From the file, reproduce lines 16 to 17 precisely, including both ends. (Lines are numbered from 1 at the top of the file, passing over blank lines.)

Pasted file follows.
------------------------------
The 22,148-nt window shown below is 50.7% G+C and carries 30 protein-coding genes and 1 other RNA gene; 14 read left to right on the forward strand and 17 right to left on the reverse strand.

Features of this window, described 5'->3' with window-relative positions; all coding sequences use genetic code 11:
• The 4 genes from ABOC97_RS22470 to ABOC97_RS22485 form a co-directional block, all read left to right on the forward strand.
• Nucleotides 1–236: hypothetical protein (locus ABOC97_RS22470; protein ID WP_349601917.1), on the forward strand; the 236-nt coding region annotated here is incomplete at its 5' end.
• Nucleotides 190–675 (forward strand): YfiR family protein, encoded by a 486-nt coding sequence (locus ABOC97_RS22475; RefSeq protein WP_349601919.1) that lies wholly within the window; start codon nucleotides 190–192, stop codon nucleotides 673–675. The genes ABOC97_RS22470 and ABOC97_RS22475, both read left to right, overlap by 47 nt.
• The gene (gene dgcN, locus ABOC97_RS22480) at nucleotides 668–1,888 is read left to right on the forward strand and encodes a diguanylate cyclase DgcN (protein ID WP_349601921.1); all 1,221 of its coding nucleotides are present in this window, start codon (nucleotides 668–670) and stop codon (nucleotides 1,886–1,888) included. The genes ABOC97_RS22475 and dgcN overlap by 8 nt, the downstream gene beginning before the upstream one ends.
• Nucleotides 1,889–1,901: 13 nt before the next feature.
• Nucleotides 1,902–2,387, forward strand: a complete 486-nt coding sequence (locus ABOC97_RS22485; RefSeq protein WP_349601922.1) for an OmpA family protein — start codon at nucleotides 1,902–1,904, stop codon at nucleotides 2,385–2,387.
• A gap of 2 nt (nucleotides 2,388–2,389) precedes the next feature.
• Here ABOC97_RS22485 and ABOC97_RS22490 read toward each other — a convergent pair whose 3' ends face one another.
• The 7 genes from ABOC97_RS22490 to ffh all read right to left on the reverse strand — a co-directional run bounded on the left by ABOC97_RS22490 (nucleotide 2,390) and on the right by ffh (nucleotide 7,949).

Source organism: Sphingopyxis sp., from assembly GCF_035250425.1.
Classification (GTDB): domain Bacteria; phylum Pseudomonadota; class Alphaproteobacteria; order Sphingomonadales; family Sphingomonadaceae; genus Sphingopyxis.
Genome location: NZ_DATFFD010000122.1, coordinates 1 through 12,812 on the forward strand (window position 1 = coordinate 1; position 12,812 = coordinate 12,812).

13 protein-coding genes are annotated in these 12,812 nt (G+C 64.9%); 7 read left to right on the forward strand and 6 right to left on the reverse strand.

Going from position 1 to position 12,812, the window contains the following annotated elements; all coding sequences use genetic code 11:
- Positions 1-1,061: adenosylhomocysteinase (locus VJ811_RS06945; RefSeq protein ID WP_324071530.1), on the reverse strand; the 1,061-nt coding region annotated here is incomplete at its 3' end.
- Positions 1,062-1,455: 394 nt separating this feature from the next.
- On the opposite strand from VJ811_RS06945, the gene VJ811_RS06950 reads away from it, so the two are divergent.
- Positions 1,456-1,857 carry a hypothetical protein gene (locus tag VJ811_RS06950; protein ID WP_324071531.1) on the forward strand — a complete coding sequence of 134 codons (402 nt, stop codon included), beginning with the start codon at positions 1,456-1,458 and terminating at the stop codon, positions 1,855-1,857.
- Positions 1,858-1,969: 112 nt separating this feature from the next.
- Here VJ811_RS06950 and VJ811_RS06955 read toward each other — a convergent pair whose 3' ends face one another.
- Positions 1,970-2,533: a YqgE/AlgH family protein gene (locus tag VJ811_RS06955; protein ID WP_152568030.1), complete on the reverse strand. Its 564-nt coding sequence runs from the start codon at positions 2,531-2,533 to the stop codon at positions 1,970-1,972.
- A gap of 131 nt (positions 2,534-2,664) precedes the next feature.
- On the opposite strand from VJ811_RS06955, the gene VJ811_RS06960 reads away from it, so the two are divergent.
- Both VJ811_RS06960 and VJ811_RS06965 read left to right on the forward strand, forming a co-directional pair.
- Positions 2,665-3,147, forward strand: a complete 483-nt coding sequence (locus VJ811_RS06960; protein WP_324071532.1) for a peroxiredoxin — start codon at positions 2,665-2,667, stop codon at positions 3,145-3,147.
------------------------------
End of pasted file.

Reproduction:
Going from position 1 to position 12,812, the window contains the following annotated elements; all coding sequences use genetic code 11:
- Positions 1-1,061: adenosylhomocysteinase (locus VJ811_RS06945; RefSeq protein ID WP_324071530.1), on the reverse strand; the 1,061-nt coding region annotated here is incomplete at its 3' end.